Objective: To measure quality of sexually transmitted disease (STD) syndromic case management and aspects of health-seeking behaviour at baseline in an intervention trial.
Setting: Ten rural primary care clinics, Hlabisa district, South Africa.
Design: Simulated patients (fieldworkers trained to present with STD syndromes) made a total of 44 clinic visits; 49 STD patients were interviewed when exiting clinics; facilities were assessed for availability of necessary equipment and drugs; 10 focus group discussions were held with staff; and STD syndrome surveillance was performed in all 10 clinics.
Results: A total of 9% of simulated patients were correctly managed (given correct drugs, plus condoms and partner notification cards), recommended drug treatment was given in only 41% of visits, and appropriate counselling was given in 48% of visits. Among patients leaving the clinic, although 39% waited over an hour to be seen and only 37% were consulted in private, all reported staff attitudes as satisfactory or good. Only six clinics had syndromic management protocols available, three reported intermittent drug shortages, and seven lacked partner notification cards. Focus group discussions revealed good staff knowledge about STD, but showed lack of training in syndromic management and low morale. Surveillance data showed that while 75% of those presenting for care did so within 1 week of symptom onset, 27% had been treated for an STD in the preceding 3 months, and only 6% of those treated were contacts.
Conclusions: Quality of STD case management was poor despite good staff knowledge and availability of most essential resources. An intervention comprising staff training and STD syndrome packets has been designed to improve quality of case management.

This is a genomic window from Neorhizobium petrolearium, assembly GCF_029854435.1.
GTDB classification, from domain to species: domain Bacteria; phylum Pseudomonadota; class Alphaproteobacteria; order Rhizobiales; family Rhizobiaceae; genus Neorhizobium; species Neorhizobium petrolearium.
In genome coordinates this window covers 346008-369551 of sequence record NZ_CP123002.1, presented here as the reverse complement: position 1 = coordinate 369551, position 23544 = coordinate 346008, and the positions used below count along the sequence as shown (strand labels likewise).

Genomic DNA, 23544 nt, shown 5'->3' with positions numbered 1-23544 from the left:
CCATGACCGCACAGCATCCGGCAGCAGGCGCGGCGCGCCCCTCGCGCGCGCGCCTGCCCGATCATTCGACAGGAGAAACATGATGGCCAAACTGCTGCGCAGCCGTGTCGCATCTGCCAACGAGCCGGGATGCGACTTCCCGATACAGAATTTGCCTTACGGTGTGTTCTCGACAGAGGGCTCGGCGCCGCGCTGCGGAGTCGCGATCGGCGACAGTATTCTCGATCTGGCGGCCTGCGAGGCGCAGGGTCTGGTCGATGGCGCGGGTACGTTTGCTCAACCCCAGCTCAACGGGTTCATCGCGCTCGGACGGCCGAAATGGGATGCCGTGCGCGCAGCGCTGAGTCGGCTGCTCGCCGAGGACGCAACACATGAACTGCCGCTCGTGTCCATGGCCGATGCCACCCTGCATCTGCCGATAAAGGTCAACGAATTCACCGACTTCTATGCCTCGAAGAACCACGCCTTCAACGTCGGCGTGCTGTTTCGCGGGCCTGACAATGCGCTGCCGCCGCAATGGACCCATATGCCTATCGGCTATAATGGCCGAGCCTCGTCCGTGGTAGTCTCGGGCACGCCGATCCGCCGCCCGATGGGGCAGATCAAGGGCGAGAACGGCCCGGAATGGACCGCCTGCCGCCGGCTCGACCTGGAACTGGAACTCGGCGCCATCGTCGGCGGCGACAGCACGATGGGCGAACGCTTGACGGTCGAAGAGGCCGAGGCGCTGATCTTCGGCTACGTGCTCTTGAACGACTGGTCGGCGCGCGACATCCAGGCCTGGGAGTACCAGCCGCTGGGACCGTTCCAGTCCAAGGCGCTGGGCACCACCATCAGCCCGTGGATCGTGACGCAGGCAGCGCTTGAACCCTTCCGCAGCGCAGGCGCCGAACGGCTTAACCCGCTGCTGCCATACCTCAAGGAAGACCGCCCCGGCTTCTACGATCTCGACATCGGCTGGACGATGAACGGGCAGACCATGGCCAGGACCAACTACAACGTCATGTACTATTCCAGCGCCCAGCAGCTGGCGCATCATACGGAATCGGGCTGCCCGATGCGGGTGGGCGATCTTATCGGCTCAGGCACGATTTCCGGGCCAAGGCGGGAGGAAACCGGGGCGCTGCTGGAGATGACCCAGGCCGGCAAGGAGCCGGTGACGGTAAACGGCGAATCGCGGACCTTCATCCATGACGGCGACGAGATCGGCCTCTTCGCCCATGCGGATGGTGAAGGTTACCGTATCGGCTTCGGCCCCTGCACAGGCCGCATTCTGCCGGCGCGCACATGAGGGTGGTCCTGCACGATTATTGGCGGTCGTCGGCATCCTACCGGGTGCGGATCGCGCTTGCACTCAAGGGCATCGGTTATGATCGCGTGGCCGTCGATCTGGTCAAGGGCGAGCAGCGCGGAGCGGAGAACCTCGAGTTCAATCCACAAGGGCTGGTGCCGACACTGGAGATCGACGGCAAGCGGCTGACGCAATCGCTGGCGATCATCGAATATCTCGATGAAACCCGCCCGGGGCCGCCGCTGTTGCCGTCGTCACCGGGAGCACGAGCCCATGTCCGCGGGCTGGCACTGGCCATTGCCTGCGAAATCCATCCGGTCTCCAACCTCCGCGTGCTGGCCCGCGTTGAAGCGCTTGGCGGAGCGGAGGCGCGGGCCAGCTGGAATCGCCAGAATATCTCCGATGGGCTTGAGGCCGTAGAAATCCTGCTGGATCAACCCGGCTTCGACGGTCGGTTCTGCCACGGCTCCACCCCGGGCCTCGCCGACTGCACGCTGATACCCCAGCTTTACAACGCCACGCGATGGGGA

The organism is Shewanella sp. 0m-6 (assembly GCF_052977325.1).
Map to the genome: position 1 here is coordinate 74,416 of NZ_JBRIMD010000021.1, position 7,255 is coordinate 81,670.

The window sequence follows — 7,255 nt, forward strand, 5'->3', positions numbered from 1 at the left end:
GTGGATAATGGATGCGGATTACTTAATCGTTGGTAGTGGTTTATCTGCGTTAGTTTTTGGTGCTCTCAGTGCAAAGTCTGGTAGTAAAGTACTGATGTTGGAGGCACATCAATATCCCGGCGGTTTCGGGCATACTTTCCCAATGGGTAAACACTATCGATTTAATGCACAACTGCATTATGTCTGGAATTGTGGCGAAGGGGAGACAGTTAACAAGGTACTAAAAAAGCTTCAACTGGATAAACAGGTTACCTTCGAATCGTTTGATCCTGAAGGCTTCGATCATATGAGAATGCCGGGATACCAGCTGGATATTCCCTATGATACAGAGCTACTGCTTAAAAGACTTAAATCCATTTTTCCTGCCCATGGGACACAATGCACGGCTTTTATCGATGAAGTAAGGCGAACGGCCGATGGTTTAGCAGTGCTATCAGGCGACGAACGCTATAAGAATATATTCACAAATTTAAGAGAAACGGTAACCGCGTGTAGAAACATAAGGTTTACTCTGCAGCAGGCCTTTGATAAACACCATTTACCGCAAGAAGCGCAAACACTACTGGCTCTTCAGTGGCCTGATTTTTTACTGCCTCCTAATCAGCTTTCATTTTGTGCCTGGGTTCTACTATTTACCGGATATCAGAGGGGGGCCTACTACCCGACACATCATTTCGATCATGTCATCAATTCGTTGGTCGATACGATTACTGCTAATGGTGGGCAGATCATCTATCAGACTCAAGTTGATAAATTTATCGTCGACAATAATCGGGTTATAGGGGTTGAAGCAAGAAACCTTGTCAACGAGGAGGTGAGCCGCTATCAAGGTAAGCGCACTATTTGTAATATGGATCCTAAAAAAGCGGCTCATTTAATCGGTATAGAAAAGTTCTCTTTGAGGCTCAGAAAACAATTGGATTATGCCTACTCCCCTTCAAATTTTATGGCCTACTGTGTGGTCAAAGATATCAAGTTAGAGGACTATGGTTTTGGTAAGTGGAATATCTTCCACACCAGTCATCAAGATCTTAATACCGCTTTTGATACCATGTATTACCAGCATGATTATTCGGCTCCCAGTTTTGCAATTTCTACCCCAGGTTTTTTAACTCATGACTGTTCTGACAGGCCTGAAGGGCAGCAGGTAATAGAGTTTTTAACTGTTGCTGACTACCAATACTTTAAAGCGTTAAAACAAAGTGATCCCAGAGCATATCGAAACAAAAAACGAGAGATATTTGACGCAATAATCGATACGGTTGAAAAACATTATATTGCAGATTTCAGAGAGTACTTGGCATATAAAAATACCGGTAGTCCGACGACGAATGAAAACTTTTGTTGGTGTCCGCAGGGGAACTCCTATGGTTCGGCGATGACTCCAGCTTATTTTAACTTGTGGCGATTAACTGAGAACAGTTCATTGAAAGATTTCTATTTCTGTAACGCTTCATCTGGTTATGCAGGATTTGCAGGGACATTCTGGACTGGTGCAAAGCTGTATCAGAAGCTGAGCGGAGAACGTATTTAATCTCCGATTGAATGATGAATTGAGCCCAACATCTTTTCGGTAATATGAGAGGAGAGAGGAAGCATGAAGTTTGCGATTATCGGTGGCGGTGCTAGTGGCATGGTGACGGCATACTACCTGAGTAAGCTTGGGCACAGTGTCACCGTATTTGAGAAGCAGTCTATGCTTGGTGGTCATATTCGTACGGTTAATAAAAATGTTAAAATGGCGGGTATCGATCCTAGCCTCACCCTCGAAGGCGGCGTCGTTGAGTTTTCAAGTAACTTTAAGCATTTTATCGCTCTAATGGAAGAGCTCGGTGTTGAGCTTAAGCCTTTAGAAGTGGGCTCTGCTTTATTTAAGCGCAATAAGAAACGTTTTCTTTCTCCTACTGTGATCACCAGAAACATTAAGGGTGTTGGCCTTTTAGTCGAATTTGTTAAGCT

PIP: The effectiveness of syndromic management of sexually transmitted disease (STD) patients--a strategy that has been proposed for introduction to South Africa's public health sector--depends on both the quality of case management and health-seeking behavior patterns. These issues were assessed in 10 rural primary care clinics in South Africa's Hlabisa district. Field workers trained to present with STD syndromes (simulation patients) made a total of 44 clinic visits. In addition, 49 actual STD patients were interviewed when exiting clinics, facilities were checked for availability of essential drugs and equipment, 10 focus group discussions were held with staff, and STD syndrome surveillance was performed. Among simulated patients, only 9% were correctly managed (i.e., given correct drugs, condoms, and partner notification cards); appropriate counseling was provided in just 48% of visits. All clients interviewed as they left the clinic reported satisfactory or good staff attitudes, even though 39% waited over 1 hour to be seen and only 37% were seen in privacy. Only 6 clinics had syndromic management cards available, 3 reported intermittent drug shortages, and 7 lacked partner notification cards. In focus groups, staff demonstrated adequate knowledge of STDs, but poor morale and a lack of training in syndromic management. Finally, surveillance data revealed that, although 75% of patients presented within 1 week of symptom onset, 27% had been treated for an STD in the past 3 months and only 6% of those treated were contacts. An intervention comprised of staff training and STD syndrome packets has been designed to improve the quality of STD case management in South Africa.